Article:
GERMANY population of 81 million people and is the size of Montana
German Culture Key Concepts and Values Business Etiquette ► Appearance ► Businessmen wear dark suits, solid conservative ties and white shirts ► Women also dress conservatively, in dark suits and white blouses ► Chewing gum while talking to someone is considered rude
Behavior In Business Situations ► Germans are strongly individualistic. ► shake hands at both the beginning and the end of a meeting. ► Age takes precedence over youth. ► Punctuality is necessity. ► When introduced to a woman, wait to see if she extends her hand.
Communication ► Germans are very private ► Titles are very important ► shake hands at both the beginning and end of a meeting ► Business decisions are not made over the phone
Punctuality ► Germans value their time ► As business men they work hard ► They are under a lot of pressure ► It’s considered bad etiquette to be late ► Or too early! ► It shows disrespect for their time
Standard work Schedule ► 9 to 5 Monday-Saturday ► Except a few business men 6 p.m. all the time ► Sundays most jobs are closed ► Unless they have a limited operating permit ► Only a few business are 24 hours, i.e. Gas Stations etc.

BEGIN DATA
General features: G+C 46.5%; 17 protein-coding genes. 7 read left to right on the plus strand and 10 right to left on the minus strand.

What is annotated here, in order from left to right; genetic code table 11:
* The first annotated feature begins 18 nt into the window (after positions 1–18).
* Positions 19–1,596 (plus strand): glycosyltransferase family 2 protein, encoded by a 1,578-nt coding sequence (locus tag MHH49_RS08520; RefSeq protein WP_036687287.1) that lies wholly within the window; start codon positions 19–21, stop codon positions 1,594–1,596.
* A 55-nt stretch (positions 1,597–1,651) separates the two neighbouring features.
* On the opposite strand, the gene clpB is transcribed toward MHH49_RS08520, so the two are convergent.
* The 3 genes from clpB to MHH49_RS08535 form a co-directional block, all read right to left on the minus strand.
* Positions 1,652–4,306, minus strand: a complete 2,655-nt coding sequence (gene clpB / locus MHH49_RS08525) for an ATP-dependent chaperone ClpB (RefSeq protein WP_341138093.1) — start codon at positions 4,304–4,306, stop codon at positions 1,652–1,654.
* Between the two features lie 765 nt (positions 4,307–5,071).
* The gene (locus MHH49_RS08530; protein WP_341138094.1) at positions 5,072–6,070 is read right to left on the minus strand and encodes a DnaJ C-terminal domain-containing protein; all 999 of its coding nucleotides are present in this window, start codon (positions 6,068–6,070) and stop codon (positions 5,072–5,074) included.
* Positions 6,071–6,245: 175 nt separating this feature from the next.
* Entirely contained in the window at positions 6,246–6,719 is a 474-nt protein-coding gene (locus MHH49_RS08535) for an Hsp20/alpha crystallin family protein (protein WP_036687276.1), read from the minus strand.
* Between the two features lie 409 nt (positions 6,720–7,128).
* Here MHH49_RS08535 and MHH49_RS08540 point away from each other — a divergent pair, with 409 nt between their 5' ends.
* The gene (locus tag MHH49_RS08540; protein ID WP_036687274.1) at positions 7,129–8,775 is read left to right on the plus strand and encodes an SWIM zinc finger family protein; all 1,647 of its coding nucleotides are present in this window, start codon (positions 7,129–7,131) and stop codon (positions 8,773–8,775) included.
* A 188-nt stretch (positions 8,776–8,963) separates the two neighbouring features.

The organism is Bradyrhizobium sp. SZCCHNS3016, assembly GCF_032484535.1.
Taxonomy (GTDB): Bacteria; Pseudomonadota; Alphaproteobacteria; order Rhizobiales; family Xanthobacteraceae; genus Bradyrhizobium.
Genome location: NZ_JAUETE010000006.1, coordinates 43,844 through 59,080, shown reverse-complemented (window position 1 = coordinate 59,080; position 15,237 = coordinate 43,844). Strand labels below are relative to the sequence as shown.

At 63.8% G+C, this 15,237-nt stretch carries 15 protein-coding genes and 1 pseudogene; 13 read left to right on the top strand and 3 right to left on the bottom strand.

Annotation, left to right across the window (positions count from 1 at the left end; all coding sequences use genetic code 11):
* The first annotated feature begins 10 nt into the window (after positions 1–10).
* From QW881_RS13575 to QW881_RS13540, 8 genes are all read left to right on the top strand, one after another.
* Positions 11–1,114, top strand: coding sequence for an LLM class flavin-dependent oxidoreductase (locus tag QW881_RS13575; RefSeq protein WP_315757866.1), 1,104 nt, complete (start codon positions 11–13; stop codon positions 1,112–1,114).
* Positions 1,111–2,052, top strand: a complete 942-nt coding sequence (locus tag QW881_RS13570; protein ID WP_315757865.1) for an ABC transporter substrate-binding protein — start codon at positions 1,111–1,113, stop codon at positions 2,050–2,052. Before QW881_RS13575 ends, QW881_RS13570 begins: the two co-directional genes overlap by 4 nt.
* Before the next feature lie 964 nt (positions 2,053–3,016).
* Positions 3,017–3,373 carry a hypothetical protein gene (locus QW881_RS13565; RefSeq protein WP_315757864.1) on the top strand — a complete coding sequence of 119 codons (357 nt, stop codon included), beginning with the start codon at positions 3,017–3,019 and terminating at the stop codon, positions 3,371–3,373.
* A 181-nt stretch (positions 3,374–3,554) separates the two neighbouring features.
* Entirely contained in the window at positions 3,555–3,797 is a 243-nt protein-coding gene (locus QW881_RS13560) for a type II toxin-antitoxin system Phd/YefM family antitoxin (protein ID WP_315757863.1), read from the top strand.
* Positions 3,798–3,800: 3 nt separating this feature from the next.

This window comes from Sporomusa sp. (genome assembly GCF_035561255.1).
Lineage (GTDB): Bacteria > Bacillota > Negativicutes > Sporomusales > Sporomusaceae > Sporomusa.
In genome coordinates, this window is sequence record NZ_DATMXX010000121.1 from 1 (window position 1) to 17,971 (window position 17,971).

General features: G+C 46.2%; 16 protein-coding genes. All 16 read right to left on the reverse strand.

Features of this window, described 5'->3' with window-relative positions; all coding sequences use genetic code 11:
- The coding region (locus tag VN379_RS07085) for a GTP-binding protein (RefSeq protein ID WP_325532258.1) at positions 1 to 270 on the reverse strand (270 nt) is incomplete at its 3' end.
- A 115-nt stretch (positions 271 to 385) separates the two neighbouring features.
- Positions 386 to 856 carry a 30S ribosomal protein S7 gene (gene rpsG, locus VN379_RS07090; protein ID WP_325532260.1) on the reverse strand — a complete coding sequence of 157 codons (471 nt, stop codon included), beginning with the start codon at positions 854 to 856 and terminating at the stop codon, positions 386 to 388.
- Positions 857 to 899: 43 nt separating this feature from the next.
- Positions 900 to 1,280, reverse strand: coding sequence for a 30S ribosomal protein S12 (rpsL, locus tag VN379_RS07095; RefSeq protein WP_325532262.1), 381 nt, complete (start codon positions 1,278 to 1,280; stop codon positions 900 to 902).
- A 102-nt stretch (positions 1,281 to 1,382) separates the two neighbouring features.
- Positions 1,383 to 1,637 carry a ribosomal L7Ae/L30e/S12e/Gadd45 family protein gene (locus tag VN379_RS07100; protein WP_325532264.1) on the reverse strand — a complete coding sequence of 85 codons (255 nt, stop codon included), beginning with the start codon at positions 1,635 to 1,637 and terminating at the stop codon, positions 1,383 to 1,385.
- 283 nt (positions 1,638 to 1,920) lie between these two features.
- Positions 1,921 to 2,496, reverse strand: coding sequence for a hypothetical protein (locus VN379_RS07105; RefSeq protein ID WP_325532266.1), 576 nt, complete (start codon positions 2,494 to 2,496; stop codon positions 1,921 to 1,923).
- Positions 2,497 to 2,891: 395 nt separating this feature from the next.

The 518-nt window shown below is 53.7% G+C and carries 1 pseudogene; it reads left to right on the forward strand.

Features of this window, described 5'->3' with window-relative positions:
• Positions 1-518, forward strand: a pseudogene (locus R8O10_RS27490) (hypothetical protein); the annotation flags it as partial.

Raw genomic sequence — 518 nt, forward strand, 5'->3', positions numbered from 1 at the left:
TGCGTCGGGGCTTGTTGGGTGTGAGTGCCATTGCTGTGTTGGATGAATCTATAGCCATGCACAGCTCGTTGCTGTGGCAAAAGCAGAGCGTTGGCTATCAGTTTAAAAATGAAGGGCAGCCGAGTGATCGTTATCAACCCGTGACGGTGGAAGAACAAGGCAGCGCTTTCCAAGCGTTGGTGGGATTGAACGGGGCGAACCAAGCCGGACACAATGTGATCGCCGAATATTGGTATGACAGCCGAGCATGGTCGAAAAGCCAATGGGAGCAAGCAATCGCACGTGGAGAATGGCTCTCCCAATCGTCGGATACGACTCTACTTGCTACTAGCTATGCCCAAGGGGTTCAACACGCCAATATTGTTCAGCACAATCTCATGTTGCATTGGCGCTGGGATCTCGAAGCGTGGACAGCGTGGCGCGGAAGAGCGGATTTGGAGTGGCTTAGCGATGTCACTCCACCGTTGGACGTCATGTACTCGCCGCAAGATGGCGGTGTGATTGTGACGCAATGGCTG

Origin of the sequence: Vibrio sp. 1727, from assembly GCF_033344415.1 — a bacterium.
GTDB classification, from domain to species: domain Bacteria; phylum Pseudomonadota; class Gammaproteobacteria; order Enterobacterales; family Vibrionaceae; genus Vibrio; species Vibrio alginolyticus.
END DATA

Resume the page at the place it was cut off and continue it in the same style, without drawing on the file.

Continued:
Women in the workforce ►O►O►O►Only 4% of women work in office management ►M►M►M►Many women rights still very outdated they believe women should be in the kitchen taking care of the children in the church ►M►M►M►Many women don’t attend college or try to further their education in any way
Entertaining in Business ► When invited to dinner accept ► Offer to pay your part ► Accept his or her invitation ► Thank him or her for their generous gesture ► Remember your business partner will expect the same! ► It’s rude not to invite them to dinner ► Especially if the area is foreign to them
References “Doing Business in Germany.” Retrieved May 8, 2007 from http://www.communicaid.com/germany-germany-business- culture.asp http://www.communicaid.com/germany-germany-business- culture.asp German Business Etiquette, Manners, Cultural Communication. ‘Retrieved April 17, 2007 from http://www.cyborlink.com/besite/germany.htmhttp://www.cyborlink.com/besite/germany.htm Pillnitz Gardens and Schloss in Dresden, Germany (picture on slide 1). Retrieved May 9, 2007 from http://www.nationsillustrated.com/Germany/Dresden/index.html http://www.nationsillustrated.com/Germany/Dresden/index.html http://www.rivergate.html Ricer Gate Associates May 2, 2007 “German Women face barriers on way to top” http://www.expatica.com/April2002EWilliamson